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Sirius College trots out new approach to inactivity

Research has shown many students disengage from sport in their secondary school years – a problem Physical Education and Health Teacher Erin Wyatt knows only too well.

Wyatt, from Victoria’s Sirius College, says each year it is becoming more difficult to get secondary school children outside and active.

“I have found it increasing hard to motivate them if they have decided early on they don't like sport,” she says.

“It’s hard to encourage them to pursue sports outside of school as they usually only think of the mainstream sports which they already know they don't like or think they are not skilled enough for.”

Wyatt says a lot of their secondary students can become disengaged to an extent.

“They will turn up to class but won't always try 100 per cent,” she says. “I found this [Sporting Schools’] program helped spark their interest in other possibilities when it comes to sport they don't have to just do the traditional sports.”

Wyatt says she chose equestrian for her Year 8 students because “out of all the sports that was the one students were the most interested in”.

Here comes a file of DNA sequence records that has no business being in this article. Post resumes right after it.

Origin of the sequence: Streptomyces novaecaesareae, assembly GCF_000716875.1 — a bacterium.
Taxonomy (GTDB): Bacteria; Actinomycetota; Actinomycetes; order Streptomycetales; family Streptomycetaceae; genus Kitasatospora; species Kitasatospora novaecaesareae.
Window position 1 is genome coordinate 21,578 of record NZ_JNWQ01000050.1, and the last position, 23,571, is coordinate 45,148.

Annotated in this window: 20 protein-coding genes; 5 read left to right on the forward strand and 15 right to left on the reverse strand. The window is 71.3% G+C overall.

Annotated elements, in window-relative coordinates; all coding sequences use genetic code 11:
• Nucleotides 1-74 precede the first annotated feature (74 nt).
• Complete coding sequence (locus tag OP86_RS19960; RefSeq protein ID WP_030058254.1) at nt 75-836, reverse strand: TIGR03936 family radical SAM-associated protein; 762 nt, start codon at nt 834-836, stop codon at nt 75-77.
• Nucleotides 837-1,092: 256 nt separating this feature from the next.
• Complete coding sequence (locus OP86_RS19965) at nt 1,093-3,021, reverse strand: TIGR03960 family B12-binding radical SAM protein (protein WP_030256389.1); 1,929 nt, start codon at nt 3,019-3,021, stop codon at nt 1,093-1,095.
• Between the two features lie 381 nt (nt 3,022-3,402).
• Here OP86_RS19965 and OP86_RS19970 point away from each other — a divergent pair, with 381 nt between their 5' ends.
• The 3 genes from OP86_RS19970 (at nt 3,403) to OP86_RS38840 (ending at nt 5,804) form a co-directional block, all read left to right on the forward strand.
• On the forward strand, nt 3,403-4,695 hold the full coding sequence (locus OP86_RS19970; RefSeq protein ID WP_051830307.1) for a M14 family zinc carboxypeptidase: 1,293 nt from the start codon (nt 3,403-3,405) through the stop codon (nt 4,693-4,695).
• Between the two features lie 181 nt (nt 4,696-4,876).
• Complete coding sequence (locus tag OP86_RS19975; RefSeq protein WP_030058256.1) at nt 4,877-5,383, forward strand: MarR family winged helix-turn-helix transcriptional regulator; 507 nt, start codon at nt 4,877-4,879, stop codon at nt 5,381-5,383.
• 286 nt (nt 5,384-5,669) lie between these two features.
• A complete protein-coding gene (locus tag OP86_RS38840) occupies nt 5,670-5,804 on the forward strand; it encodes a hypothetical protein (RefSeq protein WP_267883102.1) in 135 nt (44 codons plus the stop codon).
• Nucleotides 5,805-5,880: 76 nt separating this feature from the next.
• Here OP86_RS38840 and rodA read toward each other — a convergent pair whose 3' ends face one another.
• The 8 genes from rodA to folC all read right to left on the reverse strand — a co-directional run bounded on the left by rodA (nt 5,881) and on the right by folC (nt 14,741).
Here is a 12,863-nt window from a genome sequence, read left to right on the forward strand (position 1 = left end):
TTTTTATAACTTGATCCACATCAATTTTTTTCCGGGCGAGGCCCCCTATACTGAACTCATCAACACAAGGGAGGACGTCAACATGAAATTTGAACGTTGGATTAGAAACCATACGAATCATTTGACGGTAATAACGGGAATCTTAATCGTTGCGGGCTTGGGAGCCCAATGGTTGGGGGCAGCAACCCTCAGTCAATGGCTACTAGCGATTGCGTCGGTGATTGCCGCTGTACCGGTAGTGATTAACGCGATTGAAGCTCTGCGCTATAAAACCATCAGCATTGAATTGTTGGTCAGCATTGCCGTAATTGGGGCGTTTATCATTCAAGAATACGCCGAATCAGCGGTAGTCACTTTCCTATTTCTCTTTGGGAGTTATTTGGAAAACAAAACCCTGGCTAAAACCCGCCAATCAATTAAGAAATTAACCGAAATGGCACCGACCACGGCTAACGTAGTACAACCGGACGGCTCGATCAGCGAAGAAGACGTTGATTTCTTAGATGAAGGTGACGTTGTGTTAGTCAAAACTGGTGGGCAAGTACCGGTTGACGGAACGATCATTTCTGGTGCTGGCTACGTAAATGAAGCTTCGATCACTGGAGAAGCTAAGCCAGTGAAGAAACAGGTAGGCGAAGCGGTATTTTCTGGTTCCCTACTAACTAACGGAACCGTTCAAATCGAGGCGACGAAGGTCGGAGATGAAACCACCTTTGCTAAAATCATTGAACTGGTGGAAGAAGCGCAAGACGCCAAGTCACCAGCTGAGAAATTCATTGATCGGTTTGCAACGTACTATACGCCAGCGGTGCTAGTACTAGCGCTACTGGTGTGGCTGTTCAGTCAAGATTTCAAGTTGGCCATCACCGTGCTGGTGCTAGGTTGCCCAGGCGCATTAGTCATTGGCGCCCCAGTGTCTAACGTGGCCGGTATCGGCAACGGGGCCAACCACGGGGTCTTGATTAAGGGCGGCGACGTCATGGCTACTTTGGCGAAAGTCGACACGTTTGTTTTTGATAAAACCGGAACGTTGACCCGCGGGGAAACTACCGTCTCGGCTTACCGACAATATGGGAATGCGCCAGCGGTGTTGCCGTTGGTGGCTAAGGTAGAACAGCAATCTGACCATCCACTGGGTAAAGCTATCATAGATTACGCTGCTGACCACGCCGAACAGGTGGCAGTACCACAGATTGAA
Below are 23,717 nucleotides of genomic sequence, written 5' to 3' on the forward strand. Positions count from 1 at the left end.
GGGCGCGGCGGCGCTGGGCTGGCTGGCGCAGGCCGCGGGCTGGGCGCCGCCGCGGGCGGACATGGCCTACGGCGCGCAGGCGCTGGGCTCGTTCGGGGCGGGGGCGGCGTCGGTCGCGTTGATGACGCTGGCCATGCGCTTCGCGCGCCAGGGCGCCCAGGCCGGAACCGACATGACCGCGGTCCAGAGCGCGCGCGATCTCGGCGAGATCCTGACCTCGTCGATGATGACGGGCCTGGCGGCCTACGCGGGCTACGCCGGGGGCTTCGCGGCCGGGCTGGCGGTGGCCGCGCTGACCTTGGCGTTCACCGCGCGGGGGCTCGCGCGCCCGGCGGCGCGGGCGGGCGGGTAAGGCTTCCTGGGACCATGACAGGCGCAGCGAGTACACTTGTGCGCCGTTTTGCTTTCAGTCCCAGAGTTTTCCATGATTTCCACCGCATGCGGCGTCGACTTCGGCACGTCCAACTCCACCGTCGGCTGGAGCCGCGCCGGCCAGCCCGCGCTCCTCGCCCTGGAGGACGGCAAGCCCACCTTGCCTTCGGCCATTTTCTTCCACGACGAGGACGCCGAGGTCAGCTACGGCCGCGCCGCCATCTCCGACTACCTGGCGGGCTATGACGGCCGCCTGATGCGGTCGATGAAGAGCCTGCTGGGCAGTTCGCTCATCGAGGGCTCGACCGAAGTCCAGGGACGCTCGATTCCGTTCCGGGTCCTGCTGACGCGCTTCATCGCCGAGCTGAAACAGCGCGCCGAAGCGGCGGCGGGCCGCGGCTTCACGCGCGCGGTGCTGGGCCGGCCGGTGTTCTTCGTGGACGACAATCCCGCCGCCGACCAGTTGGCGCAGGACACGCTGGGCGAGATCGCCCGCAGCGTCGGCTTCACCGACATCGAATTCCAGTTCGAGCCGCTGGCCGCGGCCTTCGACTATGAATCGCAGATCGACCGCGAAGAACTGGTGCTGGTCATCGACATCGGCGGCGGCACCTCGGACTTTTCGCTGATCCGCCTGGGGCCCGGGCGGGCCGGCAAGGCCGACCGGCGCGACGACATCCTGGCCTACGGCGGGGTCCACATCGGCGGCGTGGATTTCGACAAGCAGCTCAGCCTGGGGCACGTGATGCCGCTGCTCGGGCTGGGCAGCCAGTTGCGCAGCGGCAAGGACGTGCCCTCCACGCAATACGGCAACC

“I hope that by trying alternative programs such as this [Equestrian Australia’s Ready Set Trot program] they will find something they love,” she says.

“I also thought it was the sport which they were least likely to be able to do outside of school with their families as it can be quite expensive.”

The Ready Set Trot program taught students a lot about farm life and behaving around animals, such has how to groom, feed, saddle the horses, and how to lead and ride the horses.

“The students loved it. We have done the program twice now … Our Year 7’s are begging us to do the program with them, we are hoping to organise this soon. A lot of the students are interested in pursuing this sport during the holidays.”

Wyatt says students and teachers enjoyed sharing the experience together as “it felt like going on a day camp almost” and the students enjoyed being out of school and in a different environment.

“Students were encouraging each other and helping each other work through their fears. At the same time I also noticed a lot of students stepping up and showing confidence in leading that I had not seen at school before.

“The Melton Equestrian Academy run a fantastic program and are very relaxed and encouraging. They are very welcoming of the students and it has a great community feel.” 

Sporting Schools is a $200 million Australian Government initiative to get more children playing more sport, before, during and after school. Want to run an Equestrian program at your school? Check out all the details on the Equestrian Australia page.

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